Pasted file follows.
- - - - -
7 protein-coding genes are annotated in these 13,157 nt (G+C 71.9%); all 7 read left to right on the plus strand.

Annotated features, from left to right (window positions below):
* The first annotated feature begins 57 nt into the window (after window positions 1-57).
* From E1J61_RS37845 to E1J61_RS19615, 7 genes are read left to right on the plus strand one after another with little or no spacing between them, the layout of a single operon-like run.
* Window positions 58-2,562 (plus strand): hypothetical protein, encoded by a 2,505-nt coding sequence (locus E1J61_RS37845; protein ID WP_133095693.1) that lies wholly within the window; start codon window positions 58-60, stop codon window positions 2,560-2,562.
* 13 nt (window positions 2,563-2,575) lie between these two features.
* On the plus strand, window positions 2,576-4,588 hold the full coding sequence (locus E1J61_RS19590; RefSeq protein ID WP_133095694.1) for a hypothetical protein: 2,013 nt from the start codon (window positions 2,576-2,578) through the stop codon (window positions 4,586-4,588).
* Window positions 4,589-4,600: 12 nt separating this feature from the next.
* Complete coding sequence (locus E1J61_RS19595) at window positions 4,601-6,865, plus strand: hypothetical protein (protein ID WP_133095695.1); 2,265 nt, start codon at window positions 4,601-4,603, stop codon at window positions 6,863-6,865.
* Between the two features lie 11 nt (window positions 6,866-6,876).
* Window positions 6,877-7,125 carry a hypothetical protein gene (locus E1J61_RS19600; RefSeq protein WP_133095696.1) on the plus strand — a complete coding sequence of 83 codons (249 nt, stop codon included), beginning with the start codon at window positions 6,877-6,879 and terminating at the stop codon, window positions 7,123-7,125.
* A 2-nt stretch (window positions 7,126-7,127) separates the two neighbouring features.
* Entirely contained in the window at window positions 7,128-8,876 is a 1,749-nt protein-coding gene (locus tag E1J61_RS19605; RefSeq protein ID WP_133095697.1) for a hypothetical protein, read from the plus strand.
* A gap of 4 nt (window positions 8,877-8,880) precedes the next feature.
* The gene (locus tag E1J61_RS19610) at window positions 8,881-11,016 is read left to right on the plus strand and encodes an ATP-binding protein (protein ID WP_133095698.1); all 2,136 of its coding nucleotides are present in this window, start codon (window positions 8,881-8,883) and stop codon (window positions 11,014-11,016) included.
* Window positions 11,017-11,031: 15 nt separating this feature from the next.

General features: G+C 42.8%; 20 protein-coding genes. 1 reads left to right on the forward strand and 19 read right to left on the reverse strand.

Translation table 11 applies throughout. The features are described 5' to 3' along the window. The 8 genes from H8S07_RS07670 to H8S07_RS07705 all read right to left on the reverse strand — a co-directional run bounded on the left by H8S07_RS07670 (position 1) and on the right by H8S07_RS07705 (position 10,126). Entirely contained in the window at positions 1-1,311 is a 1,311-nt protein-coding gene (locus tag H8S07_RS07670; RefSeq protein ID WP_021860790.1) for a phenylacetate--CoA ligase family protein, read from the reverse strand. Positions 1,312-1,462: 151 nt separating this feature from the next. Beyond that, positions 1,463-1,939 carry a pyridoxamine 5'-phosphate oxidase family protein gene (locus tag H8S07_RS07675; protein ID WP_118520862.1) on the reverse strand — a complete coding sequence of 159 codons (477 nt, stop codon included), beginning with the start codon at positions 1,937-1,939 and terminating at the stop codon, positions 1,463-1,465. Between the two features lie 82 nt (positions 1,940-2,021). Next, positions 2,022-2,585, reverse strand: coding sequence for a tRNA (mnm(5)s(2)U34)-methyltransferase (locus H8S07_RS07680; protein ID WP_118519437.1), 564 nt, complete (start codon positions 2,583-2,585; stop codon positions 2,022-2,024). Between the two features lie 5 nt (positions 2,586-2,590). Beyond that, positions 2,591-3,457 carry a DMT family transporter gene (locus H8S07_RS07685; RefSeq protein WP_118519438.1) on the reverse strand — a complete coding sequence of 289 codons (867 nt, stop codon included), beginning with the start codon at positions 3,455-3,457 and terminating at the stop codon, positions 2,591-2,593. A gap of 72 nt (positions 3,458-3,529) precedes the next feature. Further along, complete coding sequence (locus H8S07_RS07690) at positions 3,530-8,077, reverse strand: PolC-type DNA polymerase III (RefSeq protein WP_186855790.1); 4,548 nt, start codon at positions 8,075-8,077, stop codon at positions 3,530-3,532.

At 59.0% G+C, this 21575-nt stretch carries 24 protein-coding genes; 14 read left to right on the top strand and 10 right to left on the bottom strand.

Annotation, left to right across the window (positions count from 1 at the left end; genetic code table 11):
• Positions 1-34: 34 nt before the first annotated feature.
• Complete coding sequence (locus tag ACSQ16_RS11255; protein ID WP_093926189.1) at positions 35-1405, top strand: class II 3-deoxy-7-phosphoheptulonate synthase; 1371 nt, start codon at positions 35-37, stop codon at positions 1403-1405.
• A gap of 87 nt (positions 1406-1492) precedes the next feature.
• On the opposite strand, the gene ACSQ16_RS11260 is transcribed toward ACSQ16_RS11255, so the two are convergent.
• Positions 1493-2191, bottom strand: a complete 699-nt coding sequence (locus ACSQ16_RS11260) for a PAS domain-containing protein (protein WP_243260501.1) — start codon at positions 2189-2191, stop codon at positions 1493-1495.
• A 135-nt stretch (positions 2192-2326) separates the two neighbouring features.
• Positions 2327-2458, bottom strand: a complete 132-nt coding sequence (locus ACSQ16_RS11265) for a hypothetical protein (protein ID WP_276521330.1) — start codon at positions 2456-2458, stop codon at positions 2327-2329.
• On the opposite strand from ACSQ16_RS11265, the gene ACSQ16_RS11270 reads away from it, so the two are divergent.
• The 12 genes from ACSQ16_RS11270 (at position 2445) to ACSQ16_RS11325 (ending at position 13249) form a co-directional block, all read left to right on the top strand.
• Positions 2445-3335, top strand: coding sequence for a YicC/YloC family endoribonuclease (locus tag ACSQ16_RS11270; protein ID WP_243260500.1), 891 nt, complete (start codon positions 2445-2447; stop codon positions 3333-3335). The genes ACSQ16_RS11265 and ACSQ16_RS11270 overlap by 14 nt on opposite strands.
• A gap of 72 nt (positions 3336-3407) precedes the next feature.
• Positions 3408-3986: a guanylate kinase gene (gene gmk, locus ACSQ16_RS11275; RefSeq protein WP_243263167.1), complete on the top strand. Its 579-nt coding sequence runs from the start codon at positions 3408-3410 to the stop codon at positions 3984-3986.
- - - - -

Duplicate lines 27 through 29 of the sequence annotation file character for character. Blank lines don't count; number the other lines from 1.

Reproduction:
• Positions 2327-2458, bottom strand: a complete 132-nt coding sequence (locus ACSQ16_RS11265) for a hypothetical protein (protein ID WP_276521330.1) — start codon at positions 2456-2458, stop codon at positions 2327-2329.
• On the opposite strand from ACSQ16_RS11265, the gene ACSQ16_RS11270 reads away from it, so the two are divergent.
• The 12 genes from ACSQ16_RS11270 (at position 2445) to ACSQ16_RS11325 (ending at position 13249) form a co-directional block, all read left to right on the top strand.